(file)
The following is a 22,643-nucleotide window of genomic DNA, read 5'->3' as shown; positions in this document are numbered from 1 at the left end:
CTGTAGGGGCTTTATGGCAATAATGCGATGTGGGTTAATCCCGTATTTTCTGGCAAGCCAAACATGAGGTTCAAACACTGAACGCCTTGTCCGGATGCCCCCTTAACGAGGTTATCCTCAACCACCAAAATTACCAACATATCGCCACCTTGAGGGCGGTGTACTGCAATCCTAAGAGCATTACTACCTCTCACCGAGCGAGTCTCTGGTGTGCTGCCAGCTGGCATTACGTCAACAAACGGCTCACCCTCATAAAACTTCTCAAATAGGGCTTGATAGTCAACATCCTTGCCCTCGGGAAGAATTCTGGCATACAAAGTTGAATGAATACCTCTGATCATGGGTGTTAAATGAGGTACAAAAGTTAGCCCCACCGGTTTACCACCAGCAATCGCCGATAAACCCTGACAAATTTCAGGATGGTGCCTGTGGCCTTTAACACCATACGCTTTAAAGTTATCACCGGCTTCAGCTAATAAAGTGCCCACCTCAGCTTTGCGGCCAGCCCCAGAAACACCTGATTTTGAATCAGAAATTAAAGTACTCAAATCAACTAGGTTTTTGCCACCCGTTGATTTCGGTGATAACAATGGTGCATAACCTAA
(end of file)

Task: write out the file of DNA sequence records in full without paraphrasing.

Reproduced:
The following is a 22,643-nucleotide window of genomic DNA, read 5'->3' as shown; positions in this document are numbered from 1 at the left end:
CTGTAGGGGCTTTATGGCAATAATGCGATGTGGGTTAATCCCGTATTTTCTGGCAAGCCAAACATGAGGTTCAAACACTGAACGCCTTGTCCGGATGCCCCCTTAACGAGGTTATCCTCAACCACCAAAATTACCAACATATCGCCACCTTGAGGGCGGTGTACTGCAATCCTAAGAGCATTACTACCTCTCACCGAGCGAGTCTCTGGTGTGCTGCCAGCTGGCATTACGTCAACAAACGGCTCACCCTCATAAAACTTCTCAAATAGGGCTTGATAGTCAACATCCTTGCCCTCGGGAAGAATTCTGGCATACAAAGTTGAATGAATACCTCTGATCATGGGTGTTAAATGAGGTACAAAAGTTAGCCCCACCGGTTTACCACCAGCAATCGCCGATAAACCCTGACAAATTTCAGGATGGTGCCTGTGGCCTTTAACACCATACGCTTTAAAGTTATCACCGGCTTCAGCTAATAAAGTGCCCACCTCAGCTTTGCGGCCAGCCCCAGAAACACCTGATTTTGAATCAGAAATTAAAGTACTCAAATCAACTAGGTTTTTGCCACCCGTTGATTTCGGTGATAACAATGGTGCATAACCTAA